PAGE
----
2. Click on the Mesh action button.

  3. Enter the appropriate value for Select Volumes. This can also be done using the Pick Widget function.

  4. Select Automatically Calculate from the drop-down menu.

  5. Click Apply Scheme then click Mesh.

volume all size <value>

volume all scheme auto

mesh volume all

The model shown in the following figure was meshed using these three commands (part of the model is not shown to reveal the internal structure of the model).

Figure 219: Non-trivial model meshed using automatic scheme selection

5.4.7.3 Scheme Firmness

Meshing schemes may be selected through three different approaches. They are: default settings, automatic scheme selection, and user specification. These methods also affect the scheme firmness settings for surfaces and volumes. Scheme firmness is completely analogous to interval firmness.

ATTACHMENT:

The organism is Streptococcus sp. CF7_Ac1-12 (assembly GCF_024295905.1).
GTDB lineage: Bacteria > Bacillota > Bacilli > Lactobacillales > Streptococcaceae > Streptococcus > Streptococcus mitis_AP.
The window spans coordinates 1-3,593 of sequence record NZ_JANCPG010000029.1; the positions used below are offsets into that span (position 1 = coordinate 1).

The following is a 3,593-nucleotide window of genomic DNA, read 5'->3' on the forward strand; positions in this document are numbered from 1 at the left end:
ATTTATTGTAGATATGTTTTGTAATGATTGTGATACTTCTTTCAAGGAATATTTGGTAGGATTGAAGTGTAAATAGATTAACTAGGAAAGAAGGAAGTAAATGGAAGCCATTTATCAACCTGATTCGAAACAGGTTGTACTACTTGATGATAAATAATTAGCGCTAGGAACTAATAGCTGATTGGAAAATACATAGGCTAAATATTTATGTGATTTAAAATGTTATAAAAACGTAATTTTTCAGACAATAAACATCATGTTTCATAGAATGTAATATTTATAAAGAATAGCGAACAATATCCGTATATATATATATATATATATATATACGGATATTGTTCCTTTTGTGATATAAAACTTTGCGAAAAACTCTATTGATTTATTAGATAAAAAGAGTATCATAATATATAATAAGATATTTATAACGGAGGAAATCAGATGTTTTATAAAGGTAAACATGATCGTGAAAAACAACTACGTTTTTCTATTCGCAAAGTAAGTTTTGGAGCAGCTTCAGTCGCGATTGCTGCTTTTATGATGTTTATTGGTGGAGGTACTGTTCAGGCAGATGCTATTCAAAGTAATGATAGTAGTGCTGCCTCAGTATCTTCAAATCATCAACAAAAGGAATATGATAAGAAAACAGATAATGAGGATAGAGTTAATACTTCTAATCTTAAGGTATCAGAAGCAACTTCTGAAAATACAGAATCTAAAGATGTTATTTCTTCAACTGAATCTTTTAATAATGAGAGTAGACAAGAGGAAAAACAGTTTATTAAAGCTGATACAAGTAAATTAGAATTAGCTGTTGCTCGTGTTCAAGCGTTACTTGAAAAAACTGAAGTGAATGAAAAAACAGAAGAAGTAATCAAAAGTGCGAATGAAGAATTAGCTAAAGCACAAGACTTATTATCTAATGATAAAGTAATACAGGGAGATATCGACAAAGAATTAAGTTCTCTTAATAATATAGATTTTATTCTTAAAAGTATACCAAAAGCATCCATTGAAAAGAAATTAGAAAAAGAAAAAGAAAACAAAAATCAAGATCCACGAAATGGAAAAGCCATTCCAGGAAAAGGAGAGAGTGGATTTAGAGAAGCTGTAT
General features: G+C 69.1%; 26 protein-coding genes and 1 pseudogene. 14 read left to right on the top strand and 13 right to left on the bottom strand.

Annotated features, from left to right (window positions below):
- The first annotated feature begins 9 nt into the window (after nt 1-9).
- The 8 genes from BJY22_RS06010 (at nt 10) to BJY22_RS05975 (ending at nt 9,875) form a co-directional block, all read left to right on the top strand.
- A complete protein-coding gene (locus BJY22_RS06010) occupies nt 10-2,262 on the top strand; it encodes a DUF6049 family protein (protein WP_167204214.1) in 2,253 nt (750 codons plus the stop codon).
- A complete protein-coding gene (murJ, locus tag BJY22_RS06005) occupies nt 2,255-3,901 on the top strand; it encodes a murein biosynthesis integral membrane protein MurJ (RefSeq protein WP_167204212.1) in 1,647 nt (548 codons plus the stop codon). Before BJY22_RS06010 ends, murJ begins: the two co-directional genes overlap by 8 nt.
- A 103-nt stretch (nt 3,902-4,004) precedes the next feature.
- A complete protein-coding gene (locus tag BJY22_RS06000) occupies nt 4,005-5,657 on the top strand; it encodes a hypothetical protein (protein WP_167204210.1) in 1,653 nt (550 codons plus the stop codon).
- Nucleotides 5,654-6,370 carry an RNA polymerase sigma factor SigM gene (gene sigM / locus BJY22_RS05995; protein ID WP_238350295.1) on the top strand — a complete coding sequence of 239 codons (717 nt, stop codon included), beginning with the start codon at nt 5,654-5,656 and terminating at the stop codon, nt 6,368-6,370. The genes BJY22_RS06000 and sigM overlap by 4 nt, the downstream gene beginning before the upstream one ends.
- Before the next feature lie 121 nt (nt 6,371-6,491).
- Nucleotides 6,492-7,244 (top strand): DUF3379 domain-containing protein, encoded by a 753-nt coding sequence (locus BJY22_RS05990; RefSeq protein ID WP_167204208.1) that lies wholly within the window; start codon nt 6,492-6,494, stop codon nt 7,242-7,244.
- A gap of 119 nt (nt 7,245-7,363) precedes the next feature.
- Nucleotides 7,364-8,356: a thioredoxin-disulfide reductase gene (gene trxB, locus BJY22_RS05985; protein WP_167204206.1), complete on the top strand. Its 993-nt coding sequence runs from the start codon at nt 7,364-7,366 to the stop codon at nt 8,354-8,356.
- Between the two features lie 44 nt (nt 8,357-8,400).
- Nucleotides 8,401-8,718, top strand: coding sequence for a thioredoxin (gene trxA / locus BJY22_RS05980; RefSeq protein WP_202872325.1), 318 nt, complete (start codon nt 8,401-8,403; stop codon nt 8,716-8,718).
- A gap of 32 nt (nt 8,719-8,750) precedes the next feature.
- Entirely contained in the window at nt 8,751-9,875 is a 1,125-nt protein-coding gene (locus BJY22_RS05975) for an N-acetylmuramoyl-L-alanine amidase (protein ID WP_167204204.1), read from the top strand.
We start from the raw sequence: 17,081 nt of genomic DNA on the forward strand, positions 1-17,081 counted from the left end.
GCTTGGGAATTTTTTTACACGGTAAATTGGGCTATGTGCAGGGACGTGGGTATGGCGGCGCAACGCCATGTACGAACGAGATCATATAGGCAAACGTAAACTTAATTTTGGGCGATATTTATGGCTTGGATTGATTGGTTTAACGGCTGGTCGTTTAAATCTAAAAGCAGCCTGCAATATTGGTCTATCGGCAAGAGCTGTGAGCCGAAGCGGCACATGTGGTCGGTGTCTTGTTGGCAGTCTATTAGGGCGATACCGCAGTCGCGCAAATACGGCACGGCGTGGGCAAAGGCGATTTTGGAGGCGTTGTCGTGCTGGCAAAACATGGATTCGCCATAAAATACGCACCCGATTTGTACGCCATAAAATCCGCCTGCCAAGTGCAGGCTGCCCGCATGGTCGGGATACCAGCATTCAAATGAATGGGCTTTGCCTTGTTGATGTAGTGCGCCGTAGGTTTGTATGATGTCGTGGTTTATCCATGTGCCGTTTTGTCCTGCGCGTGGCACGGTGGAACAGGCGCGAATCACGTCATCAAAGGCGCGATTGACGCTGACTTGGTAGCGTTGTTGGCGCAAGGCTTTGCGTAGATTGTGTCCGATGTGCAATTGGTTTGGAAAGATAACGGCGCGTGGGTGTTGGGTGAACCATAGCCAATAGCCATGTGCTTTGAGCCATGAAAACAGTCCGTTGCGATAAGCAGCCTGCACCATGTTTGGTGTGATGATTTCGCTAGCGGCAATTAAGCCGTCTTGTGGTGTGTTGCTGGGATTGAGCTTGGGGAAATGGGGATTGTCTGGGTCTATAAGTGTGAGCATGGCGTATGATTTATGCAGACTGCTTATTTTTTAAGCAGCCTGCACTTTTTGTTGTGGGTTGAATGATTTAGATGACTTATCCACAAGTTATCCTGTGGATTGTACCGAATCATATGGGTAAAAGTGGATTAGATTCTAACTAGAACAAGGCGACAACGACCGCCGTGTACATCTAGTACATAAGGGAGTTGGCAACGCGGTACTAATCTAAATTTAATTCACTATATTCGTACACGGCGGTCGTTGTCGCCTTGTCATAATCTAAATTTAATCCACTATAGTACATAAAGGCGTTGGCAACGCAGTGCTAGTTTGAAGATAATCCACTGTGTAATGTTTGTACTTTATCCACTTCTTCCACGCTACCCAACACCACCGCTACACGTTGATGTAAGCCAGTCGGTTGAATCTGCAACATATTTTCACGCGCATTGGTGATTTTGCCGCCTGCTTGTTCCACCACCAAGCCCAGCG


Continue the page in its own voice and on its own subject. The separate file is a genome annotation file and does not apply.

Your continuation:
Scheme firmness can be set explicitly by the user using the command

{geom_list} Scheme {Default | Soft | Hard}

Scheme firmness settings can only be applied to surfaces and volumes.

This may be useful if the user is working on several different areas in the model. Once she/he is satisfied with an area’s scheme selection and doesn’t want it to change, the firmness command can be given to hard set the schemes in that area. Or, if some surfaces were hard set by the user, and the user now wants to set them through automatic scheme selection then she/he may change the surface’s scheme firmness to soft or default.

5.4.7.4 Surface Auto Scheme Selection